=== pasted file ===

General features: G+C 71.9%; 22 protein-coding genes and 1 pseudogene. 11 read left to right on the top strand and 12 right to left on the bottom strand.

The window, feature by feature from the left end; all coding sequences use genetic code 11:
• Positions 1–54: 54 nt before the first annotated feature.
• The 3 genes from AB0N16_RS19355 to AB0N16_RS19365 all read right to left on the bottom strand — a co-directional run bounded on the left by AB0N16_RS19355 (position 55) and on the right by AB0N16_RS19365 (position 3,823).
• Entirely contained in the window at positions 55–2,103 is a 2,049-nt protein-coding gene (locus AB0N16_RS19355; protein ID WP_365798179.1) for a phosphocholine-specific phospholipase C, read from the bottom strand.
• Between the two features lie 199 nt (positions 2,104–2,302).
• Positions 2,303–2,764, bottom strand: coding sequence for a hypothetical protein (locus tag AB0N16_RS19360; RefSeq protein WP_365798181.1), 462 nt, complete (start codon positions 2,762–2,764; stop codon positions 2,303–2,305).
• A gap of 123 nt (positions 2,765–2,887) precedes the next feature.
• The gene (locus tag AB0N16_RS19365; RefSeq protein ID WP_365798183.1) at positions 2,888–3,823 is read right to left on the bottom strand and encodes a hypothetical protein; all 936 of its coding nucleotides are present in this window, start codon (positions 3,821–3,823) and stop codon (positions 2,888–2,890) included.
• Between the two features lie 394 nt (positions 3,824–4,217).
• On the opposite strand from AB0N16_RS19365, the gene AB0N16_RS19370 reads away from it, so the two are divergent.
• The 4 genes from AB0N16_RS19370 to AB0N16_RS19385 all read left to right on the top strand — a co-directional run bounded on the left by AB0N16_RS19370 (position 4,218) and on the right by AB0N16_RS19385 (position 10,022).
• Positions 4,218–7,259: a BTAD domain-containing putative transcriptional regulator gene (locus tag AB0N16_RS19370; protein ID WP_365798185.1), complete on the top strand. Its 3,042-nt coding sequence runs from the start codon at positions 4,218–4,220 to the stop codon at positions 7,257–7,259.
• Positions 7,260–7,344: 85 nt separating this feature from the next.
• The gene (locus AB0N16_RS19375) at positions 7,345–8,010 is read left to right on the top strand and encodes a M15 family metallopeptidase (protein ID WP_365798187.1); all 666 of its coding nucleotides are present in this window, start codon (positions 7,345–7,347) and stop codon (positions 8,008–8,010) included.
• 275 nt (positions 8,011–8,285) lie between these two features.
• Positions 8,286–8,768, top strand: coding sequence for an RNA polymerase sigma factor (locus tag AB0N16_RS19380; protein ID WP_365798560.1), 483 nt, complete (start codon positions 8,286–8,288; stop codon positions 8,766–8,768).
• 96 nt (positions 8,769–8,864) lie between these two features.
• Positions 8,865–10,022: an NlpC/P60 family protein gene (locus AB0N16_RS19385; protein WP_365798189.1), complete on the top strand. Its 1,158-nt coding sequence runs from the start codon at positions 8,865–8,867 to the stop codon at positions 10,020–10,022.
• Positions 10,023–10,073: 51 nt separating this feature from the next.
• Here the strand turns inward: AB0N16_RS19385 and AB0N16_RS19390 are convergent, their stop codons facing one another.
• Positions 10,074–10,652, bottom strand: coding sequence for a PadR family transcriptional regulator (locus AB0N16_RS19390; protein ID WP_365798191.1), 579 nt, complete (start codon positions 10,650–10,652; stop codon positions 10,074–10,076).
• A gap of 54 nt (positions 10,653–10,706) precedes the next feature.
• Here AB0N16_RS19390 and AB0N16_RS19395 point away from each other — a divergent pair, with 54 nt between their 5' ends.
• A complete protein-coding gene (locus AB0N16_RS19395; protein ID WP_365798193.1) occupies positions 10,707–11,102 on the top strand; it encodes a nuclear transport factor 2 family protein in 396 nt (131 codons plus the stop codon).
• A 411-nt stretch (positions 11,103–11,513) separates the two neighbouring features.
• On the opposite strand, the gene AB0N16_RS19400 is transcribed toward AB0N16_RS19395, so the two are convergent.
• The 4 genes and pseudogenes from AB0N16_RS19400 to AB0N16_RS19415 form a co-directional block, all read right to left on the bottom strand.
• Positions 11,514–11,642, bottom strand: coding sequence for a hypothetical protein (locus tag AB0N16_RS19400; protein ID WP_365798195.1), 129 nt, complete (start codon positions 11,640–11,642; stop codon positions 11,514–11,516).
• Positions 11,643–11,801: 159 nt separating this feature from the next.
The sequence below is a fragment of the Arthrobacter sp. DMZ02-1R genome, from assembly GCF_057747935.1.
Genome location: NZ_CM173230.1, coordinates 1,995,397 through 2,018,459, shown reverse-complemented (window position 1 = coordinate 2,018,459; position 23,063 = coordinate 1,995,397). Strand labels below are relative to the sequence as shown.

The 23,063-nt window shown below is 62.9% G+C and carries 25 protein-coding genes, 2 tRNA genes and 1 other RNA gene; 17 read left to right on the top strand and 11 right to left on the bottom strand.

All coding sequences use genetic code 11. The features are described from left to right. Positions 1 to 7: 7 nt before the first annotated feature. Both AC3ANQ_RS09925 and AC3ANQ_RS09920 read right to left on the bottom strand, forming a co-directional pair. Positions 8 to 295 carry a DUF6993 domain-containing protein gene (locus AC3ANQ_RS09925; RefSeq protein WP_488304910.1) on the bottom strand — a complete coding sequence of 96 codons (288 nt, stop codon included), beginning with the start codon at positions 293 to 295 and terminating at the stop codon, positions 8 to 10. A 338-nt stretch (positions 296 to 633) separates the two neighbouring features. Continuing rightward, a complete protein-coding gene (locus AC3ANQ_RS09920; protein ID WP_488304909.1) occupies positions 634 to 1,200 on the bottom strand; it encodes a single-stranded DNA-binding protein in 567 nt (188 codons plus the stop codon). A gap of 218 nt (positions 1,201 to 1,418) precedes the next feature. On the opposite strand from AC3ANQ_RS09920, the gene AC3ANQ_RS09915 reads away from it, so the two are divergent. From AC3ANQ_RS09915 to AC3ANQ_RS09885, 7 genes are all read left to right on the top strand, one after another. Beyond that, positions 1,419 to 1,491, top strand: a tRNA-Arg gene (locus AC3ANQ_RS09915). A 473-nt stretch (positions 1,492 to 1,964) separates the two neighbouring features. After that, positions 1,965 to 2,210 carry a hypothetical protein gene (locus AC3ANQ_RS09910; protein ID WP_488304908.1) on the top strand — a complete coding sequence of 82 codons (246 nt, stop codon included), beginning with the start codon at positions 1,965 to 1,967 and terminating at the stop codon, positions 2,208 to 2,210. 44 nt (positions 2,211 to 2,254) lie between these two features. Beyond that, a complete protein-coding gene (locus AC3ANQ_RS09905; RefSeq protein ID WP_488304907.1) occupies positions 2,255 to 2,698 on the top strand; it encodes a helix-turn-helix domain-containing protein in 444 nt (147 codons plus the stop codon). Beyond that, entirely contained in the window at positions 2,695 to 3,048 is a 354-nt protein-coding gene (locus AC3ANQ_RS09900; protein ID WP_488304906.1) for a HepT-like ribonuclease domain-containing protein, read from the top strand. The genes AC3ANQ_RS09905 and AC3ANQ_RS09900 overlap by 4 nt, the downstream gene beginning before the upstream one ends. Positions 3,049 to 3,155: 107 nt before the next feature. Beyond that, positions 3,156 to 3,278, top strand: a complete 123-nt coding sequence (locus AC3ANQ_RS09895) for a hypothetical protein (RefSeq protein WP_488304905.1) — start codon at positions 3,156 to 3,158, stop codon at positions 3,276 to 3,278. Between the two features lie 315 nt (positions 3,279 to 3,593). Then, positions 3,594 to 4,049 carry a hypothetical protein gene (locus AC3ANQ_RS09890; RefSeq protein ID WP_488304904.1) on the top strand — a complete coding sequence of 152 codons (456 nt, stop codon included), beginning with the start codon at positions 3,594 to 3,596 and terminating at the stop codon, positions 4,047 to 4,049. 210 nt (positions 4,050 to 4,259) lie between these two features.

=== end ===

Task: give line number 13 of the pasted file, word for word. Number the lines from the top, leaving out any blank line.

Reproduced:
• Positions 4,218–7,259: a BTAD domain-containing putative transcriptional regulator gene (locus tag AB0N16_RS19370; protein ID WP_365798185.1), complete on the top strand. Its 3,042-nt coding sequence runs from the start codon at positions 4,218–4,220 to the stop codon at positions 7,257–7,259.